There is a lot of research on the boundary between decidability and undecidability of the halting problem for small models of computation: Turing machines, tag systems, CAs, ... This boundary is clearly linked to the (non-)universality of such models.
I'm wondering if there are similar works on the "logic-side":
What are the smallest theories for which the boundary between decidability and undecidability (of valid formulas) is unknown ? Is there a survey paper on the subject ?
I realize that it is not easy to formalize the notion of "small theory" (or "simple" theory), but it should include the number of axioms of the theory and the size of the signature.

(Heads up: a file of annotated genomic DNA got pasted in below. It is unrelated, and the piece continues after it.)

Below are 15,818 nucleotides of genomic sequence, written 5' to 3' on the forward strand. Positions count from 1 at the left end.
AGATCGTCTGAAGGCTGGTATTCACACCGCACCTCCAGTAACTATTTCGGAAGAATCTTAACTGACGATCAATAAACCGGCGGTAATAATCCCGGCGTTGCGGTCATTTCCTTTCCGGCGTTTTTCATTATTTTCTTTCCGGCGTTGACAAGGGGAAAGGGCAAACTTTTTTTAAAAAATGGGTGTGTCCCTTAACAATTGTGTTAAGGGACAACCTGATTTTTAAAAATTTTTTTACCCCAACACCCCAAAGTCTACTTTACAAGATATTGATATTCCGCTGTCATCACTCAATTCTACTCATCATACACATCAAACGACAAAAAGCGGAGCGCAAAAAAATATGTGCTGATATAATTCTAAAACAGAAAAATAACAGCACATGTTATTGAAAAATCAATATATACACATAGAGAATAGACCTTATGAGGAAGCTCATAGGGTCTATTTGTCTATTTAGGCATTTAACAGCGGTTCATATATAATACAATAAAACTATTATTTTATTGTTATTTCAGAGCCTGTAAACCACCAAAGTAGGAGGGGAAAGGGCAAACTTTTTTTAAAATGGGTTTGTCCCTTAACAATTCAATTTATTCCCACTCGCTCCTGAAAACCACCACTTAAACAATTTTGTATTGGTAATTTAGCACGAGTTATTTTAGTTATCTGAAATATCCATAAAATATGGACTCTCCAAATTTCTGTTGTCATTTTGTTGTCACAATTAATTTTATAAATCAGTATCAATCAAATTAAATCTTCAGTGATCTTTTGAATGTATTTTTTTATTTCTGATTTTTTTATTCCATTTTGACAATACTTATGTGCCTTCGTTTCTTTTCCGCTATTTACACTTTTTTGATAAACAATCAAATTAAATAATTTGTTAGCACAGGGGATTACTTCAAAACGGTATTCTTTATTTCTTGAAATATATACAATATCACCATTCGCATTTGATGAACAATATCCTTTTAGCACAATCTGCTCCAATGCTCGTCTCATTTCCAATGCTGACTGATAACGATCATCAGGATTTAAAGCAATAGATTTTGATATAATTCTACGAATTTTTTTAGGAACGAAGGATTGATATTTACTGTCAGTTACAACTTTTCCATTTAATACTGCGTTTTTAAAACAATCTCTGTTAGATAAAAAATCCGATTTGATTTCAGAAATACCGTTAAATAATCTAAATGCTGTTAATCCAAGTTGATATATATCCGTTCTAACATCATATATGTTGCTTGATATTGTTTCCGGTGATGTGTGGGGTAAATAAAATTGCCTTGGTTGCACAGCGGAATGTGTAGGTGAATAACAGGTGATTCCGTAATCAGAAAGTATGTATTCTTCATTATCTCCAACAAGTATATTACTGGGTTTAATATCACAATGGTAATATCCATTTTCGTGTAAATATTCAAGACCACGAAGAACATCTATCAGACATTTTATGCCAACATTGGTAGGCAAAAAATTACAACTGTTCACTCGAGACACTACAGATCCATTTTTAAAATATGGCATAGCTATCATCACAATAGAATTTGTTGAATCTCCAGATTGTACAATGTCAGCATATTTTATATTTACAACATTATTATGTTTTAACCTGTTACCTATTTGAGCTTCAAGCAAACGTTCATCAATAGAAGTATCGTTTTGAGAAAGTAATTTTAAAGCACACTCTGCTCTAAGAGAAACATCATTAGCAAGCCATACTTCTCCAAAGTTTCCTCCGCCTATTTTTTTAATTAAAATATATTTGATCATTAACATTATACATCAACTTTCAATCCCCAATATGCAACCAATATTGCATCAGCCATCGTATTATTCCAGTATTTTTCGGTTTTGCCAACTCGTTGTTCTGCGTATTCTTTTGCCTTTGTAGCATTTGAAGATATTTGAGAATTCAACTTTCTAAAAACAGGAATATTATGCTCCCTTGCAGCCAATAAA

For example Andrzej Grzegorczyk in “Undecidability without arithmetization” (Studia Logica 79(2005)) proved that Tarski’s theory of concatenation (TC) is already undecidable; the axioms are:
TC1: $x*(y*z) = (x*y)*z$
TC2: $(x*y = u*v ) \to \exists w((x*w = u \land w*v = y)\lor(u*w = x \land w*y = v))$
TC3: $\neg (\alpha = x*y)$
TC4: $\neg (\beta = x*y)$
TC5: $\neg (\alpha = \beta)$